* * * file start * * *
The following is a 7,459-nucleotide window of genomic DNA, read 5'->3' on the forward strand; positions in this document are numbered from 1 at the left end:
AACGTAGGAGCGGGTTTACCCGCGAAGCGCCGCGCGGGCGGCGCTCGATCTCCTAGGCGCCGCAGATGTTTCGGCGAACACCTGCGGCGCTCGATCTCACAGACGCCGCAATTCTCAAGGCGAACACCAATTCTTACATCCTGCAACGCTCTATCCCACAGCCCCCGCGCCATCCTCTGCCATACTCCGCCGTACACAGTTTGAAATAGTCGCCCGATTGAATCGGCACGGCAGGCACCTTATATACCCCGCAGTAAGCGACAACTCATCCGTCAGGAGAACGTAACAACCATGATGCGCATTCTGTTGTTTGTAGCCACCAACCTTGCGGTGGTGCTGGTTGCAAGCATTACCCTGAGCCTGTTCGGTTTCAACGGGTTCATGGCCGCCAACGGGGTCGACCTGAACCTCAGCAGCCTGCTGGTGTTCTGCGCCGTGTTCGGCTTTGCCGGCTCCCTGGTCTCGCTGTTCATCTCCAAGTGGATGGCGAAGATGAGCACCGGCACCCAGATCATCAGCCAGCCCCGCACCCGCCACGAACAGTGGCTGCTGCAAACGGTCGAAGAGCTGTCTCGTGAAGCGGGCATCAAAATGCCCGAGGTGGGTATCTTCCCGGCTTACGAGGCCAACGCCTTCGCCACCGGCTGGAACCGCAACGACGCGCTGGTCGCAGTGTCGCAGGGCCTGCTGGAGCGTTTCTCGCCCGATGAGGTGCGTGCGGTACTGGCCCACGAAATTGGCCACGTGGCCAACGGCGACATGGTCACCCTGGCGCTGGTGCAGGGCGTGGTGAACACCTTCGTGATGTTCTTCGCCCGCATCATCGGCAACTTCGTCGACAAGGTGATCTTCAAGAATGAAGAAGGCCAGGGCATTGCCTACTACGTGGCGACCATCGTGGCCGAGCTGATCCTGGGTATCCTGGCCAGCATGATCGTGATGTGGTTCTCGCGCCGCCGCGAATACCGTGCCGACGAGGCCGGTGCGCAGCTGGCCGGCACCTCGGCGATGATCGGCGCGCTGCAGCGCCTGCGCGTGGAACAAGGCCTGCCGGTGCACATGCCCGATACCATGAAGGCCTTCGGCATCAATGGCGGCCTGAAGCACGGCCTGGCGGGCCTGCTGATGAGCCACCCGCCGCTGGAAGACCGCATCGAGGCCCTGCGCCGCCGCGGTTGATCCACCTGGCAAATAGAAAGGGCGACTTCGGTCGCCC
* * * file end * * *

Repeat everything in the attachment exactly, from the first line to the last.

The following is a 7,459-nucleotide window of genomic DNA, read 5'->3' on the forward strand; positions in this document are numbered from 1 at the left end:
AACGTAGGAGCGGGTTTACCCGCGAAGCGCCGCGCGGGCGGCGCTCGATCTCCTAGGCGCCGCAGATGTTTCGGCGAACACCTGCGGCGCTCGATCTCACAGACGCCGCAATTCTCAAGGCGAACACCAATTCTTACATCCTGCAACGCTCTATCCCACAGCCCCCGCGCCATCCTCTGCCATACTCCGCCGTACACAGTTTGAAATAGTCGCCCGATTGAATCGGCACGGCAGGCACCTTATATACCCCGCAGTAAGCGACAACTCATCCGTCAGGAGAACGTAACAACCATGATGCGCATTCTGTTGTTTGTAGCCACCAACCTTGCGGTGGTGCTGGTTGCAAGCATTACCCTGAGCCTGTTCGGTTTCAACGGGTTCATGGCCGCCAACGGGGTCGACCTGAACCTCAGCAGCCTGCTGGTGTTCTGCGCCGTGTTCGGCTTTGCCGGCTCCCTGGTCTCGCTGTTCATCTCCAAGTGGATGGCGAAGATGAGCACCGGCACCCAGATCATCAGCCAGCCCCGCACCCGCCACGAACAGTGGCTGCTGCAAACGGTCGAAGAGCTGTCTCGTGAAGCGGGCATCAAAATGCCCGAGGTGGGTATCTTCCCGGCTTACGAGGCCAACGCCTTCGCCACCGGCTGGAACCGCAACGACGCGCTGGTCGCAGTGTCGCAGGGCCTGCTGGAGCGTTTCTCGCCCGATGAGGTGCGTGCGGTACTGGCCCACGAAATTGGCCACGTGGCCAACGGCGACATGGTCACCCTGGCGCTGGTGCAGGGCGTGGTGAACACCTTCGTGATGTTCTTCGCCCGCATCATCGGCAACTTCGTCGACAAGGTGATCTTCAAGAATGAAGAAGGCCAGGGCATTGCCTACTACGTGGCGACCATCGTGGCCGAGCTGATCCTGGGTATCCTGGCCAGCATGATCGTGATGTGGTTCTCGCGCCGCCGCGAATACCGTGCCGACGAGGCCGGTGCGCAGCTGGCCGGCACCTCGGCGATGATCGGCGCGCTGCAGCGCCTGCGCGTGGAACAAGGCCTGCCGGTGCACATGCCCGATACCATGAAGGCCTTCGGCATCAATGGCGGCCTGAAGCACGGCCTGGCGGGCCTGCTGATGAGCCACCCGCCGCTGGAAGACCGCATCGAGGCCCTGCGCCGCCGCGGTTGATCCACCTGGCAAATAGAAAGGGCGACTTCGGTCGCCC